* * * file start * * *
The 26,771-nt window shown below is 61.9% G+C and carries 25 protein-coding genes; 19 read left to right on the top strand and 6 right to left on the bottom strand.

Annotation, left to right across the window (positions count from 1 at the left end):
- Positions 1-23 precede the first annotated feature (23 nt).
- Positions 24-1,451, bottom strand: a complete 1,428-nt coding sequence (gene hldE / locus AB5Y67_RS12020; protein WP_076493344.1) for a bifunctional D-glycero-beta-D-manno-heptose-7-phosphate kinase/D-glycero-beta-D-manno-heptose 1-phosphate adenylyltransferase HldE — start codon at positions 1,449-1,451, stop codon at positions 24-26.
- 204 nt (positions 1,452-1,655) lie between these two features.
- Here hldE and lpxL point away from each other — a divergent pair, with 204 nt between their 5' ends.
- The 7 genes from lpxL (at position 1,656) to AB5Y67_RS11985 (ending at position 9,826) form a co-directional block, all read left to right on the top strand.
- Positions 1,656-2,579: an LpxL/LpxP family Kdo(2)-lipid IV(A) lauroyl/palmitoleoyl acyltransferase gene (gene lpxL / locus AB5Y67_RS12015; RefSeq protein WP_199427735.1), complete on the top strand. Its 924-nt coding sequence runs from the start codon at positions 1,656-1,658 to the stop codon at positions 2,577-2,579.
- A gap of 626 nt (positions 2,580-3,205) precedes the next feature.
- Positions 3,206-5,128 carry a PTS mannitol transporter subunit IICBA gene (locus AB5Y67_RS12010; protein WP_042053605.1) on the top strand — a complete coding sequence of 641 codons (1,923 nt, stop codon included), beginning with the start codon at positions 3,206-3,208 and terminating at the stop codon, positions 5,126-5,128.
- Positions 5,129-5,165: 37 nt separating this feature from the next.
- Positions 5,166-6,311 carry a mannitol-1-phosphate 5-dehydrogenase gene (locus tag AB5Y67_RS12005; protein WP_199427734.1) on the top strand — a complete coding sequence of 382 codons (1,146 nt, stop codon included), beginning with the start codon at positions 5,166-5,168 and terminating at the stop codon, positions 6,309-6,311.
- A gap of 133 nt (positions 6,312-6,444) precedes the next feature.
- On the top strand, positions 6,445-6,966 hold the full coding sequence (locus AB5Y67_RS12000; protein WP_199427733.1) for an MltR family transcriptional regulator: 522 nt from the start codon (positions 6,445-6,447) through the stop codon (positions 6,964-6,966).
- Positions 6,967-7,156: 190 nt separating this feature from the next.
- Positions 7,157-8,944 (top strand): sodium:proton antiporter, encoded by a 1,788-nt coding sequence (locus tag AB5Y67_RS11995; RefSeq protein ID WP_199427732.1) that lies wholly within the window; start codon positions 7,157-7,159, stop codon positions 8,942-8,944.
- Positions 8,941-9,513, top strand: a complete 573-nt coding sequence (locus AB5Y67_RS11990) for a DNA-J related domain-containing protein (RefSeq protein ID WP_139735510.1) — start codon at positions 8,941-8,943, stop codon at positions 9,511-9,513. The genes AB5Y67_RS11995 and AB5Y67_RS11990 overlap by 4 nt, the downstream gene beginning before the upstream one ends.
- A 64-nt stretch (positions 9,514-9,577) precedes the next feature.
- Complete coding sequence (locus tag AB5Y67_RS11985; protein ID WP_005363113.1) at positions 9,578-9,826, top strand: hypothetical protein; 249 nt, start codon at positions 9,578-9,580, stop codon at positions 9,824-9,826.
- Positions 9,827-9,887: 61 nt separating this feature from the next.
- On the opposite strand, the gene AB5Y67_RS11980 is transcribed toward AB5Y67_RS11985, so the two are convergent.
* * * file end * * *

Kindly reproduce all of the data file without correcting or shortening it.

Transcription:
The 26,771-nt window shown below is 61.9% G+C and carries 25 protein-coding genes; 19 read left to right on the top strand and 6 right to left on the bottom strand.

Annotation, left to right across the window (positions count from 1 at the left end):
- Positions 1-23 precede the first annotated feature (23 nt).
- Positions 24-1,451, bottom strand: a complete 1,428-nt coding sequence (gene hldE / locus AB5Y67_RS12020; protein WP_076493344.1) for a bifunctional D-glycero-beta-D-manno-heptose-7-phosphate kinase/D-glycero-beta-D-manno-heptose 1-phosphate adenylyltransferase HldE — start codon at positions 1,449-1,451, stop codon at positions 24-26.
- 204 nt (positions 1,452-1,655) lie between these two features.
- Here hldE and lpxL point away from each other — a divergent pair, with 204 nt between their 5' ends.
- The 7 genes from lpxL (at position 1,656) to AB5Y67_RS11985 (ending at position 9,826) form a co-directional block, all read left to right on the top strand.
- Positions 1,656-2,579: an LpxL/LpxP family Kdo(2)-lipid IV(A) lauroyl/palmitoleoyl acyltransferase gene (gene lpxL / locus AB5Y67_RS12015; RefSeq protein WP_199427735.1), complete on the top strand. Its 924-nt coding sequence runs from the start codon at positions 1,656-1,658 to the stop codon at positions 2,577-2,579.
- A gap of 626 nt (positions 2,580-3,205) precedes the next feature.
- Positions 3,206-5,128 carry a PTS mannitol transporter subunit IICBA gene (locus AB5Y67_RS12010; protein WP_042053605.1) on the top strand — a complete coding sequence of 641 codons (1,923 nt, stop codon included), beginning with the start codon at positions 3,206-3,208 and terminating at the stop codon, positions 5,126-5,128.
- Positions 5,129-5,165: 37 nt separating this feature from the next.
- Positions 5,166-6,311 carry a mannitol-1-phosphate 5-dehydrogenase gene (locus tag AB5Y67_RS12005; protein WP_199427734.1) on the top strand — a complete coding sequence of 382 codons (1,146 nt, stop codon included), beginning with the start codon at positions 5,166-5,168 and terminating at the stop codon, positions 6,309-6,311.
- A gap of 133 nt (positions 6,312-6,444) precedes the next feature.
- On the top strand, positions 6,445-6,966 hold the full coding sequence (locus AB5Y67_RS12000; protein WP_199427733.1) for an MltR family transcriptional regulator: 522 nt from the start codon (positions 6,445-6,447) through the stop codon (positions 6,964-6,966).
- Positions 6,967-7,156: 190 nt separating this feature from the next.
- Positions 7,157-8,944 (top strand): sodium:proton antiporter, encoded by a 1,788-nt coding sequence (locus tag AB5Y67_RS11995; RefSeq protein ID WP_199427732.1) that lies wholly within the window; start codon positions 7,157-7,159, stop codon positions 8,942-8,944.
- Positions 8,941-9,513, top strand: a complete 573-nt coding sequence (locus AB5Y67_RS11990) for a DNA-J related domain-containing protein (RefSeq protein ID WP_139735510.1) — start codon at positions 8,941-8,943, stop codon at positions 9,511-9,513. The genes AB5Y67_RS11995 and AB5Y67_RS11990 overlap by 4 nt, the downstream gene beginning before the upstream one ends.
- A 64-nt stretch (positions 9,514-9,577) precedes the next feature.
- Complete coding sequence (locus tag AB5Y67_RS11985; protein ID WP_005363113.1) at positions 9,578-9,826, top strand: hypothetical protein; 249 nt, start codon at positions 9,578-9,580, stop codon at positions 9,824-9,826.
- Positions 9,827-9,887: 61 nt separating this feature from the next.
- On the opposite strand, the gene AB5Y67_RS11980 is transcribed toward AB5Y67_RS11985, so the two are convergent.